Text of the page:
• says

      Hi ‘elboghdadly’
      As you point out there is no good evidence that oxygen administration is beneficial in this setting, and may (potentially) cause harm
      In practice O2 is often given to patients with active chest pain in the setting of ischemia
      Any increase in O2 delivery will be minimal and there may be harm (e.g. oxidative injury, vasoconstriction, etc) -- we don’t really know the answer yet
      I personally prefer to limit oxygen administration unless it makes the patient feel better or I think pre-oxygenation for impending intubation is warranted

  3. P M Haridas says

    Dear Mat,
    If De Winters T wave pattern seen only in V1-V3, not in the lateral leads, Do you still consider it as a LAD occlusion?

  4. nerdymedic says

    The De Winter pattern has been associated with LAD occlusion in all the publications and case studies that have described it to date. Variations in the area of infarct, I think, are likely due to variations in vasculature (eg collateral flow, etc).

  5. Edward Burns says

    Hi Kariem,
    I agree with Chris. There has been a definite move in the past few years towards rationalising oxygen therapy in conditions such as post-cardiac arrest syndrome, brain injury and acute coronary syndromes.
    The 2010 ILCOR guidelines on acute coronary syndromes make the following recommendations:

    “There is insufficient evidence to support or refute the empirical use of high-flow oxygen therapy in patients with uncomplicated AMI without signs of hypoxaemia and/or heart failure. There are insufficient data to support or refute the fact that high-flow oxygen therapy might be harmful in this setting. In addition, there is lack of evidence to suggest that low flow oxygen is of any benefit in patients with normal oxygen saturation levels.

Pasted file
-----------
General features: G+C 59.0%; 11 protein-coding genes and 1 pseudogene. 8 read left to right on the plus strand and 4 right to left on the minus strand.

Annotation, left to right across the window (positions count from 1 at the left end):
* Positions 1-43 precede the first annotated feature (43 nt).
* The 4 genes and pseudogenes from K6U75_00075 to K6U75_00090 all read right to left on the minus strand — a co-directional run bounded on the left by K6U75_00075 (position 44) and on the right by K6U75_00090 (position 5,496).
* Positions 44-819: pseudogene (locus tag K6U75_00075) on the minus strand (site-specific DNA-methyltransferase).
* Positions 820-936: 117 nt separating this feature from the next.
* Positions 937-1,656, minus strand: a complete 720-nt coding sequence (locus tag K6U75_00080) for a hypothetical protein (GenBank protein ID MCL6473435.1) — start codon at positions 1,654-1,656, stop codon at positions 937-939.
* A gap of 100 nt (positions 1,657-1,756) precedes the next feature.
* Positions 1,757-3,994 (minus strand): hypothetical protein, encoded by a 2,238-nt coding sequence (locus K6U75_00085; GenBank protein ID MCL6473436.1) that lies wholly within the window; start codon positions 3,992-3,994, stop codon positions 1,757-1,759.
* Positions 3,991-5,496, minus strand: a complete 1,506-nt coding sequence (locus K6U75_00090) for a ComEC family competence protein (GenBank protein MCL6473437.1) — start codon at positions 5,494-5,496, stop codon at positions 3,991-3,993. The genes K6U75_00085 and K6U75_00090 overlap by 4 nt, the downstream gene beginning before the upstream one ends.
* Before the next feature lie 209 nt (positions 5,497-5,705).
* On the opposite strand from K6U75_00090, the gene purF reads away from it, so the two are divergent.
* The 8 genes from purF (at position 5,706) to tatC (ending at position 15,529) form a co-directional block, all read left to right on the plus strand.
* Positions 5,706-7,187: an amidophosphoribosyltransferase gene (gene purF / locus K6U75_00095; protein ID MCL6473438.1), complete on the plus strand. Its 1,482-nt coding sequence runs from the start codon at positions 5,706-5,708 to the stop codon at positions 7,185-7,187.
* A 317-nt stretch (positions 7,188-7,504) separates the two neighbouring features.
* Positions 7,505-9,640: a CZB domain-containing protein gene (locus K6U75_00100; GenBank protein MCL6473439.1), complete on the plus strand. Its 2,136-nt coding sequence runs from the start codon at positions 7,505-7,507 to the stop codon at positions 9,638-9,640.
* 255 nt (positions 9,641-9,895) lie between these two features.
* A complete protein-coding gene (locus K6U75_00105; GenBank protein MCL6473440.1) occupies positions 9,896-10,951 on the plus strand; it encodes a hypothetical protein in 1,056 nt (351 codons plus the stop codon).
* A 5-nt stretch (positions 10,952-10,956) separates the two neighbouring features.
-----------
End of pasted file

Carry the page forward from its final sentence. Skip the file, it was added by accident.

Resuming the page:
Oxygen therapy should be initiated if breathlessness, hypoxaemia, or signs of heart failure or shock are present. Noninvasive monitoring of oxygen saturation may be used to decide on the need for oxygen administration.”

    (, page 180)


  6. sam b says

    How can you be sure that it is an ectopic atrial rhythm and not just reversal of leads? I thought a positive P wave in aVr means limb lead reversal…unless you were there and saw correct lead placement?

    • Mat Goebel says

      Under normal circumstances, with correct lead placement, normal sinus rhythm with will be upright in II,III, and aVF, and inverted in aVR. A left-right limb lead reversal would completely invert lead I (P and QRS complex), and make aVR completely upright (P and QRS complex) while swapping leads II and III, but leading them both upright.

      Here we see that the P wave is inverted in II,III, and aVF, and inverted in aVR, while the QRS complexes are mostly upright in II,III,and aVF, and inverted in aVR. This indicates that the P and QRS vectors are going in opposite directions, further assuring us that this is not a lead reversal.